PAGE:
Bloomberg News

WTI Oil Rises to Four-Month High to Cut Brent Discount to $15

January 17, 2013

Oil advanced to the highest level in four months in New York as a surprise drop in U.S. crude inventories countered concern that the global economic recovery may falter and curb fuel demand.

West Texas Intermediate advanced as much as 0.7 percent to $94.87 a barrel, its highest intraday price since Sept. 19. WTI’s discount to Brent futures narrowed to less than $15 a barrel for the first time since July after the start of an expanded pipeline that is set to pare a glut in the U.S. Midwest. Crude supplies slid 951,000 barrels last week, Energy Department data showed. They were forecast to increase by 2.2 million, according to a Bloomberg survey.

“We may see oil demand picking up in the U.S. and this could support prices,” said Gerrit Zambo, an oil trader at Bayerische Landesbank in Munich, who predicts Brent may rise as high as $120 a barrel this quarter. “But the supply situation is comfortable.”

WTI for February delivery was at $94.73 a barrel, up 49 cents, in electronic trading on the New York Mercantile Exchange as of 1:26 p.m. London time. The contract climbed 96 cents to $94.24 yesterday, the highest close since Sept. 18.

Brent for March settlement on the London-based ICE Futures Europe exchange gained 56 cents to $110.24 a barrel. The European benchmark’s premium to WTI earlier narrowed to $14.98, the smallest gap July 25.

Cushing Glut

WTI dropped 7.1 percent in 2012 as the U.S. shale boom deepened a supply glut at Cushing, Oklahoma, America’s largest storage hub and the delivery point for New York contracts. That left it at an average discount of $17.47 a barrel to Brent last year, compared with a premium of about 7 cents in the five years through 2010. Brent, the benchmark grade for more than half the world’s crude, advanced 3.5 percent last year.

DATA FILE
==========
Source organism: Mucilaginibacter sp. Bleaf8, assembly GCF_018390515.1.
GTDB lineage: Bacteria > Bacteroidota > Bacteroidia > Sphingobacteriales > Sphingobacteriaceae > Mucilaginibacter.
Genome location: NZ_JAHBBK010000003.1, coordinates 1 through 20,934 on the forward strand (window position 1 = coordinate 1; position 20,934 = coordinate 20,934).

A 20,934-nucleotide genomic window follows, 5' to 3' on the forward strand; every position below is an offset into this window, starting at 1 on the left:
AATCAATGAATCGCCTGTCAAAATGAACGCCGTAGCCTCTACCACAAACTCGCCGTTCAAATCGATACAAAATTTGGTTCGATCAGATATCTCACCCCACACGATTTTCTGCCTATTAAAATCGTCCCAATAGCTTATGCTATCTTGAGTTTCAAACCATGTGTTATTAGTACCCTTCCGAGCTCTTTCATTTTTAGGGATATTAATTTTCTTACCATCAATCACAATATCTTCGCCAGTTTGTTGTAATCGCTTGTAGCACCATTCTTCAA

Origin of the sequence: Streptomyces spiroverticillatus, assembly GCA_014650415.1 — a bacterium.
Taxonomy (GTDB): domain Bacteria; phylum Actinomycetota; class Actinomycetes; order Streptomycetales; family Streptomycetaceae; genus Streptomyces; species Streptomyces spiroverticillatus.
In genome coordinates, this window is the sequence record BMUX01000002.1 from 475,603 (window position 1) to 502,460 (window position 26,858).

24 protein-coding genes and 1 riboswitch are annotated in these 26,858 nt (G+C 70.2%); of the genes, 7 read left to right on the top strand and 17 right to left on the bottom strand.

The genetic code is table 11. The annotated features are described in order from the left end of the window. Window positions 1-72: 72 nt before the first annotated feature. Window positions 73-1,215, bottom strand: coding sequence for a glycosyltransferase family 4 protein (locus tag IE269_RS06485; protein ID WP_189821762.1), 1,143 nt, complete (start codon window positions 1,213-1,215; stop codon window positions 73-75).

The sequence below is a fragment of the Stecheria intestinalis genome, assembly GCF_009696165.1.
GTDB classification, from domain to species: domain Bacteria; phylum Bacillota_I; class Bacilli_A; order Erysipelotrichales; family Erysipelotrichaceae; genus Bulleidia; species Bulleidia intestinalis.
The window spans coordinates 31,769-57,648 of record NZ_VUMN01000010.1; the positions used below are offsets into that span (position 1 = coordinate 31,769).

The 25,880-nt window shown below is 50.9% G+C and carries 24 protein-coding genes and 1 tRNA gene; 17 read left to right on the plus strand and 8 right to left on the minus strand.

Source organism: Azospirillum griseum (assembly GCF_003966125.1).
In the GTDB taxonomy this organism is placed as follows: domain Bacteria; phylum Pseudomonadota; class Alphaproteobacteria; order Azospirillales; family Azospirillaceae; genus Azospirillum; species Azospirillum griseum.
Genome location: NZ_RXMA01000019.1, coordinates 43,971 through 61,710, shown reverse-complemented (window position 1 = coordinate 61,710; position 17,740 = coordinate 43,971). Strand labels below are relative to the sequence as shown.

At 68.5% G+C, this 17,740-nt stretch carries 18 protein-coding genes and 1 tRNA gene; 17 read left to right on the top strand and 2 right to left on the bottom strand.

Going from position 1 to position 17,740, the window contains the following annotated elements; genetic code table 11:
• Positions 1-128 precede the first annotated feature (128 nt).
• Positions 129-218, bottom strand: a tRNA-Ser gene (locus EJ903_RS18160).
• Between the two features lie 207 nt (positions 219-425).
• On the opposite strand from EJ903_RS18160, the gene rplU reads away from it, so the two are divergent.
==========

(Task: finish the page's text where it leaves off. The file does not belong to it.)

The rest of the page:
Production of Forties crude, the North Sea’s most abundant grade, will climb to 407,143 barrels a day in February, the highest since March, a loading schedule obtained by Bloomberg News showed.

U.S. crude stockpiles fell to 360.3 million in the seven days ended Jan. 11, the Energy Department report showed yesterday. At the same time, supplies at Cushing climbed by 1.8 million barrels to a record 51.9 million

Gasoline inventories increased for an eighth week, the longest rising streak since March 2008, to 235 million barrels. That was the highest level since February 2011. Distillate-fuel supplies, including heating oil and diesel, advanced to 132.4 million, the highest since March, according to the data.

OPEC Production

The Organization of Petroleum Exporting Countries is waiting to see how the European debt crisis will be handled to judge crude consumption, United Arab Emirates Oil Minister Mohamed Al-Hamli said at the World Future Energy Summit in Abu Dhabi yesterday. The group kept its 2013 global demand forecast at 89.6 million barrels a day, up 760,000 from 2012.

Demand is “not in good shape,” Al-Hamli said as OPEC released a report showing it reduced output to the lowest in more than a year. The organization will next meet in May to discuss output targets.

OPEC, which pumps about 40 percent of the world’s crude, reduced output by 465,000 barrels a day in December to 30.4 million, the slowest rate since October 2011, it said yesterday in its monthly report, citing secondary sources. That’s still 800,000 a day more than a daily average of 29.6 million that the group estimates it will need to pump this year.

To contact the reporters on this story: Yee Kai Pin in Singapore at kyee13@bloomberg.net; Grant Smith in London at gsmith52@bloomberg.net

To contact the editor responsible for this story: Stephen Voss on sev@bloomberg.net


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